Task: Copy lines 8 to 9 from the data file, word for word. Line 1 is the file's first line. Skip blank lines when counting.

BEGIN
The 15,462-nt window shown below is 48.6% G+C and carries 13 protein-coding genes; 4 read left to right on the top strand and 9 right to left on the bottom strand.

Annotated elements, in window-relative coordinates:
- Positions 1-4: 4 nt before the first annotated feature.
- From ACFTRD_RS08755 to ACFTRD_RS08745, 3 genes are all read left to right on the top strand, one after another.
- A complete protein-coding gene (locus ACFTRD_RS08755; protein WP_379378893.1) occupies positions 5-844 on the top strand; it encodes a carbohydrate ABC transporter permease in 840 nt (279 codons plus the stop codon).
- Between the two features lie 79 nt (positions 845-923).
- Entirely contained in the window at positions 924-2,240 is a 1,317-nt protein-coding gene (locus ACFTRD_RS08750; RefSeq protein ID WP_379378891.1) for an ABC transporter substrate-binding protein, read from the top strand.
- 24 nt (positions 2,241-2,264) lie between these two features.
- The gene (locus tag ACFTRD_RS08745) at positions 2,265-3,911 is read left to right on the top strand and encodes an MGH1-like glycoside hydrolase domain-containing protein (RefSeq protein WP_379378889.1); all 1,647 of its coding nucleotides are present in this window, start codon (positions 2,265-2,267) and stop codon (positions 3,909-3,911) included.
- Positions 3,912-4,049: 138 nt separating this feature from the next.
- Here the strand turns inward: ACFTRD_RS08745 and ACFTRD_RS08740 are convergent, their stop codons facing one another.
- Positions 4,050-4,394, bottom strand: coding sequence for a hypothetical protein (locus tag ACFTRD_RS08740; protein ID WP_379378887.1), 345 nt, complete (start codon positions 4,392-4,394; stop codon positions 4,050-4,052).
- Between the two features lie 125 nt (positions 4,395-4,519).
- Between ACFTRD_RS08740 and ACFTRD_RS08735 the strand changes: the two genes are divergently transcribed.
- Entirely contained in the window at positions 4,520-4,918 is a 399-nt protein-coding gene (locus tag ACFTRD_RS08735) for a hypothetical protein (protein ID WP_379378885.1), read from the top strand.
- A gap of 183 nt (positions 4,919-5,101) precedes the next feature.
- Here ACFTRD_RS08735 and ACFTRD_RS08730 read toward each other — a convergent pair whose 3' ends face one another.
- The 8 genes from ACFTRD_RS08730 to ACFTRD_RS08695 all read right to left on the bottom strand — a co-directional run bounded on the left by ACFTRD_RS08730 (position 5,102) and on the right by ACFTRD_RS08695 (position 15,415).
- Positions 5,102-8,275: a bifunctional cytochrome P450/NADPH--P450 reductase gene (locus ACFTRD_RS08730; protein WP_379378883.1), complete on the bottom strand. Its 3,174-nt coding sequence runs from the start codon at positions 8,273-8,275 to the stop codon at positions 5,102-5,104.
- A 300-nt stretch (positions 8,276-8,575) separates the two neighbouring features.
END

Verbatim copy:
- 24 nt (positions 2,241-2,264) lie between these two features.
- The gene (locus tag ACFTRD_RS08745) at positions 2,265-3,911 is read left to right on the top strand and encodes an MGH1-like glycoside hydrolase domain-containing protein (RefSeq protein WP_379378889.1); all 1,647 of its coding nucleotides are present in this window, start codon (positions 2,265-2,267) and stop codon (positions 3,909-3,911) included.